Despite having been shutdown for good some years ago, the Microsoft Jet Data Access Objects interface (better known as DAO) is still up and running, as it’s still being used by many old (and new) macro-based Excel spreadsheets, VB6/VB2008 software clients, custom scripts and so on. If you’re using a recent Windows machine (8, 8.1, 10 and so on) and you try to run one of these, you’ll most likely end up seeing something like this:
DAO.DLL not found.
The file DAO.DLL is missing.
This application failed to start because DAO.DLL was not found. Re-installing the application may fix this problem.
‘Microsoft.Jet.OLEDB.4.0’ provider is not registered on the local machine. at System.Data.OleDb.OleDbServicesWrapper.GetDataSource(OleDbConnectionString constr, DataSourceWrapper& datasrcWrapper)
In earlier versions of Windows, where DAO was shipped by default, you rarely had the chance to see something like this. On modern Windows, where DAO isn’t available by default, you can still avoid this problem to occur as long as you have any version of MS Access installed. If you don’t have Access, you can still solve the issue by downloading the Microsoft Access Database Engine 2010 Redistributable on the official MS site. Be sure to choose the right build for your system, though: if your app is 32 bits, you’ll need to download and install the 32 bits variant because the 32 and 64 bit variant (sadly) cannot coexist.
Installing the MS Access Engine Redistributable will be enough in most cases. However, there’s a good chance that you’ll be immediately struck by another obscure error, this time related to an ActiveX component:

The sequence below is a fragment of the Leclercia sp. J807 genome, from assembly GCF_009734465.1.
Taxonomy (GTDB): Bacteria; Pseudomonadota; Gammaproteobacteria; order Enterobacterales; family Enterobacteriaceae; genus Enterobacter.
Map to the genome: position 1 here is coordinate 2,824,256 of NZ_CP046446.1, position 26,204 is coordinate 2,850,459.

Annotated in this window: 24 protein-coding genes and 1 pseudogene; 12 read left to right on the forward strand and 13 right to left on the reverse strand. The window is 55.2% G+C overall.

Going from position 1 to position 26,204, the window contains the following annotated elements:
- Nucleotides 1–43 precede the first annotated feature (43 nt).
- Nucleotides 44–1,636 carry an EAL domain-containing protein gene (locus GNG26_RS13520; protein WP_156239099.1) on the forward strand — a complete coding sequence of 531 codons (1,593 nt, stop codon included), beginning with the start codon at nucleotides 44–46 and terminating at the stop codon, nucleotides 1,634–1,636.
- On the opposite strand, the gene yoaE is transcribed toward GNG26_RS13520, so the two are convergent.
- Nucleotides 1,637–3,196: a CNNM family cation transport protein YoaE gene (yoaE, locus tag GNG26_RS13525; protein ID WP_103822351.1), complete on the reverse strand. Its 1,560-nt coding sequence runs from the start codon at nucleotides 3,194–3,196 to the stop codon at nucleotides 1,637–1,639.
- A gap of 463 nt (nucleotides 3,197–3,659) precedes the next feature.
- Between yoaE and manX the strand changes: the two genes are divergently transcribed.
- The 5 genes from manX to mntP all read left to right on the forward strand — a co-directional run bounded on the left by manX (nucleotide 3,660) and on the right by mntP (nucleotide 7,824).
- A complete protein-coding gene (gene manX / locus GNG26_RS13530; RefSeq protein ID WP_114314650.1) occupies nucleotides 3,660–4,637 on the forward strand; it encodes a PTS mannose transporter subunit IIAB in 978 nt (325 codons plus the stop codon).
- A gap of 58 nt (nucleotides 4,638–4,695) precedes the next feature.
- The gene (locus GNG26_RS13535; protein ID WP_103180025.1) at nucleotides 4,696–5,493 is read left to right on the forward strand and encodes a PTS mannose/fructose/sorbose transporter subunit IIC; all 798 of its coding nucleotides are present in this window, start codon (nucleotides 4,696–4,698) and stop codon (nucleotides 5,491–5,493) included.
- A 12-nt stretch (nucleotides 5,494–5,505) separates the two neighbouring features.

Runtime Error 429 – ActiveX Component Can’t Create Object
This is usually the case when you’re using some VBA script (for example, a macro/script within an Excel file) which internally connects to a MS Access or SQL Server database using DAO/ODBC. If you’re facing that and you’re running a 64 bit environment, it most likely means that there are two news for you: one bad, one good.
Bad news first: the problem is the 64-bit version of MS Office, which seems to have serious compatibility issues even if you use the 64-bit version of the aforementioned Microsoft Access Database Engine 2010 Redistributable. Is there a fix for that? None that I know of.
Well, the good news is that there’s a good chance you can work around it in the following way: uninstall the 64-bit version of MS Office and (if you also installed it) the 64-bit version of the aforementioned Microsoft Access Database Engine 2010 Redistributable, then re-install the 32-bit version of both of them. If you don’t want to lose your x64 status, you can also setup a 32-bit virtual machine (mounting XP, Vista, Win 8 or Win10) and use it instead. This is precisely what I did in my office when my fellow colleagues had to open a rather antique Excel file with some old DAO/ODBC-based connections hard-coded within some scripts: it took a while, but everything went out well in the end.
That’s it for now: happy (un)installing!